Blitzfreeze campaigns take place amidst the shambolic retreat from the siege lines around Leningrad. Players control a group of stragglers, making up the very last elements of the German rearguard.
The supplement makes some modifications to the character creation from Five Men in Normandy, allowing players to create a disparate band of desperate men to lead through the 150km trek back to the Panther line at Narva.
We’ll run through the character creation to illustrate the personalities that can be generated.
The supplement recommends creating five characters to start off with.
The first step is to select a battlefield role for each man. Rolling 5d100 we get:
- A Pioneer
- A Clerk
- An Officer
- A Driver
- A Machine Gunner
Next, we have to establish what each man was getting up to during the lengthy siege around Leningrad.
Rolling 5d10 again, we have:
- The pioneer was caught up in the thickest fighting, as befits his role as a combat engineer.
- The clerk spent most of his time in the stockade awaiting court martial, perhaps for falling foul of a senior officer.
- The officer, like the pioneer, saw more than his fair share of the fighting, scrapping with the Soviets over every inch of rubble-strewn streets.
- The driver spent his time malingering in the rear area, doing his best to keep as far away from the shooting as possible.
- The machine gunner was assigned to headquarters, spending most of his time behind a sandbagged emplacement, polishing his weapon.
After determining what our unlikely protagonists were doing just prior to the rout, we have to figure out what they got up to before joining the army.
Rolling 5d100, we get:
- Our pioneer had a successful career in the landespolizei, earning distinction in the street battles against communist rioters during the depression.
- Our clerk was a senior gamekeeper on a country estate, spending more of his time managing larders and storehouses than pursuing poachers.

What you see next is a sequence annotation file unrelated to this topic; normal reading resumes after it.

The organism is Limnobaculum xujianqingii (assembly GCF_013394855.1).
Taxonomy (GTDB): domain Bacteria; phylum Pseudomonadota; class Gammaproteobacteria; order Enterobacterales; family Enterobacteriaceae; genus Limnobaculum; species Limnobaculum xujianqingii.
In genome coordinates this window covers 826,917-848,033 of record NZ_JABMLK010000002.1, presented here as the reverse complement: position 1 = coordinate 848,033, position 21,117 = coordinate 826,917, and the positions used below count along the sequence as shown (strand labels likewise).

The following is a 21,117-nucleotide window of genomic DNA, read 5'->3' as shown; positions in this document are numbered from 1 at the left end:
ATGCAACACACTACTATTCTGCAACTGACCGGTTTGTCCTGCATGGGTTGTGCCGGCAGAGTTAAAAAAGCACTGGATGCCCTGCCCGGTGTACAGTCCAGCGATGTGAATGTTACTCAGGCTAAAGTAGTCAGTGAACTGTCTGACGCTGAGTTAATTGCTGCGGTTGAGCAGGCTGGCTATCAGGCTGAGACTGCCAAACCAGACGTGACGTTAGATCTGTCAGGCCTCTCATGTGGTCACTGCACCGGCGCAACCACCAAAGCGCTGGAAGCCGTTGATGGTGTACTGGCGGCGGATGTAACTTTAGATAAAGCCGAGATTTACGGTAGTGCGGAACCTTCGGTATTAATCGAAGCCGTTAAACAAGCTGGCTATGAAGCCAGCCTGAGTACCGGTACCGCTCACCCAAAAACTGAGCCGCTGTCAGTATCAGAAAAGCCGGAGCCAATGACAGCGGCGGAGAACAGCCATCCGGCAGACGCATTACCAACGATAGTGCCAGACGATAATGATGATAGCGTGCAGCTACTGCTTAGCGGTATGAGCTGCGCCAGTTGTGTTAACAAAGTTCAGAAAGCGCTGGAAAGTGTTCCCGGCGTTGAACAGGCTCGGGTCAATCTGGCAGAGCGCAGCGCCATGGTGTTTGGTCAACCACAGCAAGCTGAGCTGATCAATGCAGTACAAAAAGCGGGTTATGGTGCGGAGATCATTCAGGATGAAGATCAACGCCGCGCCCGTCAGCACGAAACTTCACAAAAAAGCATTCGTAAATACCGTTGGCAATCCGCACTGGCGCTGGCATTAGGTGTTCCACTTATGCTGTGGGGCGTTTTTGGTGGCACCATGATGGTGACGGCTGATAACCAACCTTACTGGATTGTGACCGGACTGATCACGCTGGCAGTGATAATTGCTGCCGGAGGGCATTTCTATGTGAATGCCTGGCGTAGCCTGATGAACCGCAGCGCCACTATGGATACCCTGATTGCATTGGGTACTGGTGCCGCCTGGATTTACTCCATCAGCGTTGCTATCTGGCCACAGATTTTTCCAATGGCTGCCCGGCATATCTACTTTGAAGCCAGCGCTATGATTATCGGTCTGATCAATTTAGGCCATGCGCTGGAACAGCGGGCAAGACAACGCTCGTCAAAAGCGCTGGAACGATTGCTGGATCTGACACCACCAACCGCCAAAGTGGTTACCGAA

- Our officer was plucked from a Berlin jail, but distinguished himself during Operation Barbarossa and swiftly rose through the ranks to the position of junior officer.
- Our driver was a successful folk musician, who spent most of his time touring Bavarian beer halls with his trombone.
- Our machine gunner fought alongside the alter kampfer in the SA, cracking bolshevik skulls with fist and truncheon. Like many of his comrades, he was absorbed into the Wehrmacht after the Night of the Long Knives.
Finally, we need to add some personality to our soldiers. Rolling 5d100 again, we get:
- The pioneer is a cheerful soul, unhindered by the horrors he has witnessed during the siege.
- The clerk is particularly unruly, a trait that propelled him straight into the stockade.
- The officer is a realist capable of adapting to even the most trying circumstances.
- The driver is exceptionally courteous to all, quick to ingratiate himself for any perceived personal gain.
- The machine gunner is devoted to the fascist cause, whipped into a state of fanaticism by state propaganda.
With all the rolling done, all that remains is to attach names and ranks to our crew and lead them out into the frozen hellscape.
In command of our understrength squad is Oberleutnant Eberhard Specht, a decorated officer commended for his dependability under fire and his actions during the bitter fighting in the Russian campaign.
His nominal second in command is Pionier Willy Bretz, the cheerful policeman turned combat engineer who distinguished himself in the house-to-house fighting across Leningrad.
Rounding out the trio of combat arms personnel is Gefreiter Hannes Kraus, a fanatical ex-SA member who wants nothing more than to mow down bolshevik scum with his MG42.
The first of the tag-alongs from the rear areas is Kraftfahrer Knut Saller, a truck driver who spent most of the siege inventing assignments to take him as far away from the combat zone as possible.
The last member of this unlucky band is Soldat Laurenz Hummel, rescued from the stockade by Pionier Bretz Laurenz joined the army as a typist and telephone operator. He was caught trading supplies to peasants in the area around Leningrad and swiftly demoted and imprisoned.
Before the campaign begins, we need to generate 3 non-player characters that may provide assignments and assistance to our merry band. Rolling 3d100, we get:
- An infantry officer; likely the most senior ranking officer in this portion of the rearguard.
- An SS officer; potentially engaging in anti-partisan operations, or simply fleeing like everyone else.
- A fascist partisan; perhaps a local turncoat engaged by the army as a guide through the frozen wasteland.